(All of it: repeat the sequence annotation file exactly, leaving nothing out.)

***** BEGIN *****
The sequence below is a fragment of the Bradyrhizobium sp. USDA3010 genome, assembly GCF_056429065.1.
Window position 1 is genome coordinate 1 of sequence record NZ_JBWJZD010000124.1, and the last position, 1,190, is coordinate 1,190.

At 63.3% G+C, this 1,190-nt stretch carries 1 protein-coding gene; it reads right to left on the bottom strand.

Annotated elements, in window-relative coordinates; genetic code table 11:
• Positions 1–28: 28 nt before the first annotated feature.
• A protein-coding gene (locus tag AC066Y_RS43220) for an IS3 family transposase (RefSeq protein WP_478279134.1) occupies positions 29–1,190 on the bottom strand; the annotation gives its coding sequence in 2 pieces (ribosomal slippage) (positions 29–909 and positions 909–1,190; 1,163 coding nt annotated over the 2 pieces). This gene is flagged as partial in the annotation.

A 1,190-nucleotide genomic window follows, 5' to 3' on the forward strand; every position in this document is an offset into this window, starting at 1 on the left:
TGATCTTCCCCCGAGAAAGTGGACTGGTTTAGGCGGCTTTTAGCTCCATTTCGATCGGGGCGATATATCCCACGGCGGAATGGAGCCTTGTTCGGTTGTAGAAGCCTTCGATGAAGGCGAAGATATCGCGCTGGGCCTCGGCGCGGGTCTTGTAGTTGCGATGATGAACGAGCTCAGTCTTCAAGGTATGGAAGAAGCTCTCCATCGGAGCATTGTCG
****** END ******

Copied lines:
The sequence below is a fragment of the Bradyrhizobium sp. USDA3010 genome, assembly GCF_056429065.1.
Window position 1 is genome coordinate 1 of sequence record NZ_JBWJZD010000124.1, and the last position, 1,190, is coordinate 1,190.

At 63.3% G+C, this 1,190-nt stretch carries 1 protein-coding gene; it reads right to left on the bottom strand.

Annotated elements, in window-relative coordinates; genetic code table 11:
• Positions 1–28: 28 nt before the first annotated feature.
• A protein-coding gene (locus tag AC066Y_RS43220) for an IS3 family transposase (RefSeq protein WP_478279134.1) occupies positions 29–1,190 on the bottom strand; the annotation gives its coding sequence in 2 pieces (ribosomal slippage) (positions 29–909 and positions 909–1,190; 1,163 coding nt annotated over the 2 pieces). This gene is flagged as partial in the annotation.

A 1,190-nucleotide genomic window follows, 5' to 3' on the forward strand; every position in this document is an offset into this window, starting at 1 on the left:
TGATCTTCCCCCGAGAAAGTGGACTGGTTTAGGCGGCTTTTAGCTCCATTTCGATCGGGGCGATATATCCCACGGCGGAATGGAGCCTTGTTCGGTTGTAGAAGCCTTCGATGAAGGCGAAGATATCGCGCTGGGCCTCGGCGCGGGTCTTGTAGTTGCGATGATGAACGAGCTCAGTCTTCAAGGTATGGAAGAAGCTCTCCATCGGAGCATTGTCG